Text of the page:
Thompson Theatre

237 Commerce Street,
Hawkinsville, GA 31036

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Additional Info

Previously operated by: Thompson Theatres Circuit

Architects: John F. Wicker

Styles: Streamline Moderne

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Thompson Theatre

The Thompson Theatre, located on Commerce Street, was opened on August 9, 1948, replacing the Princess Theatre which had been destroyed by fire on February 11, 1947.

Contributed by Bryan

Recent comments (view all 8 comments)

Ken Roe
Ken Roe on July 15, 2005 at 10:37 pm

The 1950 edition of Film Daily Yearbook has the Princess Theatre, Commerce Street (525 seats) and the Thompson Theatre, no address or seating capacity which usually means it’s a new theatre and full details haven’t been forwarded on to F.D.Y. editors.

David Wodeyla
David Wodeyla on July 16, 2005 at 3:24 am

The Film Daily Yearbook of 1957 only lists the Princess. Same with the 1942 edition. Next step would be the check the local newspaper files, microfilm in the library, hopefully. Or the telephone directory for those years, again hopefully in the local library.

David Wodeyla
David Wodeyla on July 16, 2005 at 11:28 am

Maybe the fire was around 1950, and it was rebuilt around the same time, thus the reason for the differences in seating. The Film Daily’s probably just keep listing it with it’s old name.

chevstock on July 17, 2008 at 6:39 pm

My father worked for many years as the builder, architect, remodeler for Mr. Tommy Thompson. Hawkinsville was Thompson’s home, and the home office of Thompson Theaters. The office was located on the second floor next to the only theater in Hawkinsville. Thompson was originally Martin-Thompson Theaters before they split as partners. Many of the old downtown theaters in small town Georgia belonged to one or the other of this chain. At the height of his career, he owned almost 200 theaters in Georgia and North Florida. Many of the old drive-in movies also belonged to this chain. I can remember watching my fathers' crew build and scale those tall screens and the exciement of a new opening. I never paid to see a movie growing up, needless to say, I was a “cheap date.”

butterflydiva73 on January 28, 2014 at 4:12 am

Hello all. I was too young to remember Mr. Tommy Thompson; but my mother worked for him for many years. Her name at the time was Mary “Eleanor” Wardlaw. The picture I chose as my avatar (if it shows up) is a picture of my Aunt Grace, My Mama, and Tommy. If any of you know any history of Mr Thompson or know of any site that possibly has archived photos. I am searching for anything that give me insight to the memories of this place as my mother passed away 22 years ago and this is the only site I’ve found about the theater. I have several pictures of my mother with Tommy and friends at event dinners. I’d like to glimpse at the history of this place!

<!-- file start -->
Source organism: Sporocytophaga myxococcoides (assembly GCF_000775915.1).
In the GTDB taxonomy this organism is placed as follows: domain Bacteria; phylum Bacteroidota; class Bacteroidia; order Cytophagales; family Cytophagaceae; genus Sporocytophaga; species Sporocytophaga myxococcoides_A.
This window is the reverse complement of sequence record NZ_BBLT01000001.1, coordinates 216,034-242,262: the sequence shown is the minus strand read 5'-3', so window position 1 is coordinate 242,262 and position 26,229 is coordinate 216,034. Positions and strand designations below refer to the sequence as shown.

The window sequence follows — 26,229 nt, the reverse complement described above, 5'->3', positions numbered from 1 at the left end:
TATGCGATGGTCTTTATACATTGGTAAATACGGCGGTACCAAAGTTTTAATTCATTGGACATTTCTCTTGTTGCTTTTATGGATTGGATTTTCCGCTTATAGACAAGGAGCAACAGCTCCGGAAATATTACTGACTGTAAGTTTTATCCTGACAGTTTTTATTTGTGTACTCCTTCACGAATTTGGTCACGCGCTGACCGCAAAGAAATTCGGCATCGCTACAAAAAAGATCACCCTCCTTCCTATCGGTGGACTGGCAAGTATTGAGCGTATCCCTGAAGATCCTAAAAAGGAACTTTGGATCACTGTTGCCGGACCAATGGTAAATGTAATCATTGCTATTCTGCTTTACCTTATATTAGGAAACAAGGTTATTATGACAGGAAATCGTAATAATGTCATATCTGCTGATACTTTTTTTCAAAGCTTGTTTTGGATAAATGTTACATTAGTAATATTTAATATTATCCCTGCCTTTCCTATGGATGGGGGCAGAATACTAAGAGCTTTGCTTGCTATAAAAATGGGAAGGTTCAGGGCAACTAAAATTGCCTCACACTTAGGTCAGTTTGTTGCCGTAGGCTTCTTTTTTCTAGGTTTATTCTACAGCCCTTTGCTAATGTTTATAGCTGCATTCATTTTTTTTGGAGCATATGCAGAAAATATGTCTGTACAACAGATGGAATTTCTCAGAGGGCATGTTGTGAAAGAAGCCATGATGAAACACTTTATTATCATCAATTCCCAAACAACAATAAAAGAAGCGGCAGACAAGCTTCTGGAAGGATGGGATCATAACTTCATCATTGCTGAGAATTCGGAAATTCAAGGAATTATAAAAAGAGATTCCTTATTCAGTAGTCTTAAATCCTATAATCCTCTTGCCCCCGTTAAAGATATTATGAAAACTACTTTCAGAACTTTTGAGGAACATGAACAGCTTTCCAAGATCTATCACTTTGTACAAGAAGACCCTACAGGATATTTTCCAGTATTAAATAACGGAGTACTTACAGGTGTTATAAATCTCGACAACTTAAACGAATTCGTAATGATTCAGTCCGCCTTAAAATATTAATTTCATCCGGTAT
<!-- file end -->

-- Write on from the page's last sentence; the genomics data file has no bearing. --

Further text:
ccokar on February 22, 2015 at 8:30 am

My great grandmother owned several Princess Theaters, one of which was in my hometown of Hawkinsville GA. My grandmather took tickets and played the piano for the silent movies. My daddy Fred Ligget JR worked there as a young boy/man.

dallasmovietheaters on December 29, 2016 at 3:44 am

The Film Yearbook is inaccurate. John Herman “Tommy” Thompson opened this theatre on August 9, 1948 to replace the Princess Theatre. Thompson started his career at the Old Mill Theatre in Dallas and took over the Thompson’s predecessor in 1931 which he remodeled and expanded as the Princess. The Martin & Thompson Circuit headquarters were located within the building.

On February 11, 1947, the Princess Theatre burned down in a $125,000 explosion that led to the demolition of the property and damaged neighboring businesses. Thompson made changes to Hawkinsville’s City Auditorium to allow him to continue bookings and carry on the business of the Martin and Thompson Circuit. The theater that replaced the Princess was the Thompson Theatre that launched on August 9, 1948. The City Auditorium would be discontinued for film use but lived on in a massive $1.7 million renovation becoming known as the Hawkinsville Opera House,

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